"Aussie lion beats all in bite test," News.com, April 2, 2005 ---

One has to wonder if his original support to make her a senator was just to get her out of Texas.  Or is it that he just has friends already in high places in Austin?
Entrepreneur Clayton Williams, who spent millions of his personal fortune in an unsuccessful 1990 bid for governor of Texas, has vowed to stop Sen. Kay Bailey Hutchison if she runs, as expected, against Gov. Rick Perry next year. Williams has told friends he supported Hutchison only for the Senate, not to be governor.
The New Republic
, April 2, 2005 --- http://tnr.com/

Some compartments have their own wading pools
A California woman and her son have sued cruise operator Holland America Line for unspecified damages after getting sick on a cruise where they said toilets overflowed and crew members were seen with prostitutes at ports of call. Bernice Oltman, 81, and her son, Jack Oltman, whose age was not given, said they took a trip on Holland America Line's cruise ship Amsterdam from Valparaiso, Chile to San Diego, California, in March 2004, where they said they encountered unprofessional staff and unsanitary conditions. "Not long into the cruise, the toilets on lower decks overflowed several times," the Oltmans said in their lawsuit, filed in King County District Court in Washington state on Wednesday. The Oltmans, who paid $4,642.06 for the cruise, said it took crew members 15 hours to clean up the mess, which "created incredibly unsanitary conditions on board, separate and apart from a piercing stench."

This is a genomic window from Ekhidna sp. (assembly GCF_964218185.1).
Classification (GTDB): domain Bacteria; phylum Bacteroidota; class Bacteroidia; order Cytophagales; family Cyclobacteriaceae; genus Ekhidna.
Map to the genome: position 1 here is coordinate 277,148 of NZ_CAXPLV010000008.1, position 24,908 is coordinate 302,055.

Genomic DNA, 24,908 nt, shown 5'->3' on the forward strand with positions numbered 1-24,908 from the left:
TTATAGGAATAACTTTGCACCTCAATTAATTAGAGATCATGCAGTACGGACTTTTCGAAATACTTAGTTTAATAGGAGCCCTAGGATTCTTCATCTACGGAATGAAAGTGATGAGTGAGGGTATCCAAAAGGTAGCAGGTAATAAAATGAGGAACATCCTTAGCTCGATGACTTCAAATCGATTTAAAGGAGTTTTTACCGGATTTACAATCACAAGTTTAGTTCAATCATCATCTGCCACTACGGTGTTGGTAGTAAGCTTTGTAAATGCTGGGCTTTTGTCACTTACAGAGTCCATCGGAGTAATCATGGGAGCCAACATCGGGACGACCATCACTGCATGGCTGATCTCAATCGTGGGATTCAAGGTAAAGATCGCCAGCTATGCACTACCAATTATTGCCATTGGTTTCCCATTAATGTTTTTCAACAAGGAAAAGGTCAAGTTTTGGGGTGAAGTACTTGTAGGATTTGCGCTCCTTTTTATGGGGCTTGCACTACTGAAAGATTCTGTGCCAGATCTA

"Cruise Line Sued for 'Unsanitary' Cruise," Reuters, April 1, 2005 --- http://snipurl.com/WadingApril1

Is Moore's Law dead after forty years?